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A Thirst for Conversation

A Thirst for Conversation

A Thirst for Conversation

I’ve been thinking a good bit about communication and how all of us are doing it these days. Marketing communication and public relations happen to be our business at MCG, and so we are hyper-sensitized to all the nuances of the craft, but beyond all that, I’ve always just enjoyed conversation – the simple act of sitting down with another human being and talking about things that matter (or sometimes not). Just connecting. Lately, I’m not doing much of it.

We’re losing the art of conversation, I think. Can we really have a conversation in 140-character “sound bites?” Don’t get me wrong. I love Twitter, Facebook, LinkedIn and Plaxo, and all the incredible interactions that social media has enabled (and the new channels it has provided for marketing), but lately I’ve been thirsty for something more. I quickly scan the tweets and status updates from my friends, family, colleagues and acquaintances. Sometimes, I even direct message (DM) them. Does that qualify as conversation?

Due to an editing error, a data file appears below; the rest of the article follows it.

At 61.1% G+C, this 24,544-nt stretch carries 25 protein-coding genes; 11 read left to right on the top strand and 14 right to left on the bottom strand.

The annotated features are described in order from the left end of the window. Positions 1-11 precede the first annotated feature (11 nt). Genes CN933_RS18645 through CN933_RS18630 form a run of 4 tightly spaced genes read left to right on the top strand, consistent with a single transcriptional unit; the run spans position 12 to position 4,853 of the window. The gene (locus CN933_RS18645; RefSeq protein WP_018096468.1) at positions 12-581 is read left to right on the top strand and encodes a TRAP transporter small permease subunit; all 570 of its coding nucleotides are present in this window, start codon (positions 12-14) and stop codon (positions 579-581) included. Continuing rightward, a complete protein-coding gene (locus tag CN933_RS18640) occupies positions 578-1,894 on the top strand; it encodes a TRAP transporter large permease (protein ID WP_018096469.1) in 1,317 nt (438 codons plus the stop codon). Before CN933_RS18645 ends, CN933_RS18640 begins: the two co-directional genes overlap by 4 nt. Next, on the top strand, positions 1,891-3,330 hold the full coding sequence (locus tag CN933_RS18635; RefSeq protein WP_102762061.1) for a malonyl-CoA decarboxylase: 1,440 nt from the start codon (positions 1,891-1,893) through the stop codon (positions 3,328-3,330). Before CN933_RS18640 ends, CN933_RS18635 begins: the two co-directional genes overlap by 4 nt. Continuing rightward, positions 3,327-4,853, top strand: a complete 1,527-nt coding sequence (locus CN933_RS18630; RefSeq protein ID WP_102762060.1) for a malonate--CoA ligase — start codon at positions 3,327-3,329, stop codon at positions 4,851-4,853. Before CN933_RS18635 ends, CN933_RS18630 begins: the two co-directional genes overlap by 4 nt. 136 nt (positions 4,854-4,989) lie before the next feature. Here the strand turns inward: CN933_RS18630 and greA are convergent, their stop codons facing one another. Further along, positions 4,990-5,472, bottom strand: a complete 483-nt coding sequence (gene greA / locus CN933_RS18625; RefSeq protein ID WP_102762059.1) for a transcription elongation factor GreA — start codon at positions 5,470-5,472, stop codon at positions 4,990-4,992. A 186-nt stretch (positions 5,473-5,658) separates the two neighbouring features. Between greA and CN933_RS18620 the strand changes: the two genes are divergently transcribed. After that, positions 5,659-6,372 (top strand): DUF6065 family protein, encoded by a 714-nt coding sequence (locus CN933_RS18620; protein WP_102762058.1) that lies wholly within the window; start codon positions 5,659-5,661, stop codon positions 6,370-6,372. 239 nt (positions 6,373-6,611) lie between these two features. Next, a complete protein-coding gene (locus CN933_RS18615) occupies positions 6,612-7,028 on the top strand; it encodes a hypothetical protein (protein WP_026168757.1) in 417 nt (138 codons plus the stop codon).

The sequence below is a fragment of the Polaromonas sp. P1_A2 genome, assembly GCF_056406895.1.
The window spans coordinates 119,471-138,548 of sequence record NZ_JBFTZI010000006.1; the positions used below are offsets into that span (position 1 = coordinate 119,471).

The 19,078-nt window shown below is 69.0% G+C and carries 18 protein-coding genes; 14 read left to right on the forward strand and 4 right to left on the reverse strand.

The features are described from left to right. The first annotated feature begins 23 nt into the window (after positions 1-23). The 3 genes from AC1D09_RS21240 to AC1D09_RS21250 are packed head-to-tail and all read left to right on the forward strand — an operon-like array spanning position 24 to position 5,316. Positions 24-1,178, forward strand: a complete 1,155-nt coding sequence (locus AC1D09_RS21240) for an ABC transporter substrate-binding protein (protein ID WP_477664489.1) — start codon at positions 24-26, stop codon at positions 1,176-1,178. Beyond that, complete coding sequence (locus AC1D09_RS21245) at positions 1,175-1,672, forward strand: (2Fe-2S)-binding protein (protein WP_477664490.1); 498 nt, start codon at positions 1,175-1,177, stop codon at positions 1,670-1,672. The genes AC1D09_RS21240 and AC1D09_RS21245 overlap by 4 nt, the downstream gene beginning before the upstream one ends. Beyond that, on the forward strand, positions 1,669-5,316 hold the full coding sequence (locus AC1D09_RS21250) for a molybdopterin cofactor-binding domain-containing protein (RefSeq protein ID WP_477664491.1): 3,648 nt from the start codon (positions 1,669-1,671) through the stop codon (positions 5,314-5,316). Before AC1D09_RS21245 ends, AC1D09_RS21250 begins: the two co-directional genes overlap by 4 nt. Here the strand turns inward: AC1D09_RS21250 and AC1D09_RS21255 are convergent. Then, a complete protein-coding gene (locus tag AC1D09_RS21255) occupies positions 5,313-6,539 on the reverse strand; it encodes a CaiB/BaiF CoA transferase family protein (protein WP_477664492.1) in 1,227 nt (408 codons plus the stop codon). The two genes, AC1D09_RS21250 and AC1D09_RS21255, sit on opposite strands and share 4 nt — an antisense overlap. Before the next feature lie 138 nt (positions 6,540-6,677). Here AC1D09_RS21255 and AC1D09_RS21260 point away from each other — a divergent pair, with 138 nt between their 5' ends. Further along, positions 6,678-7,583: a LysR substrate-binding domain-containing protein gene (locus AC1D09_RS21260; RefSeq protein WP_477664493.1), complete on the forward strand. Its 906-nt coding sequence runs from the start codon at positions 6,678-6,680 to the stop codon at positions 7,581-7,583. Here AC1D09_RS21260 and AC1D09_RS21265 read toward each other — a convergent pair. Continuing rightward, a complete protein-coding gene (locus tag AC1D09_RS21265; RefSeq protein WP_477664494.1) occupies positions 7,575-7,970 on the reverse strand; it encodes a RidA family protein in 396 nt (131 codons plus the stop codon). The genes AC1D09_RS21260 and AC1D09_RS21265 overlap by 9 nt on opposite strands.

It seems to me that what we crave is conversation, connection, dialogue and yet, we’re actually doing less and less of it. Are we insulating ourselves from truly meaningful exchange by truncating our communication? In method and form, we abbreviate. We tweet. We text. IMHO. BFF. OMG. Have we become mostly anonymous? Mere avatars?

What are the societal implications? Do I know you? If we live in a world where I’ve never introduced myself to my neighbor, and we don’t have James Agee-esque conversations on the porch, can I know her through a Facebook album or her Twitter profile?

Maybe I’ve just gotten too old, like the proverbial “old man” who says, “Turn that noise (music) down!” Maybe I’m too sentimental. Maybe.

It seems to me, the lesson we must learn as marketers, and really, as human beings that are hard-wired to connect to other human beings in meaningful ways, is to use the technology as a tool for conversation, not let the tool dictate the form.

Marketing, in its essence, is conversation. When the conversation is authentic, transparent and meaningful, you have connection. When you have connection, you can begin to build trust. And when you have trust, you can successfully sell your products and services. But not before.

I think I’m going to pick up the phone now and call an old friend.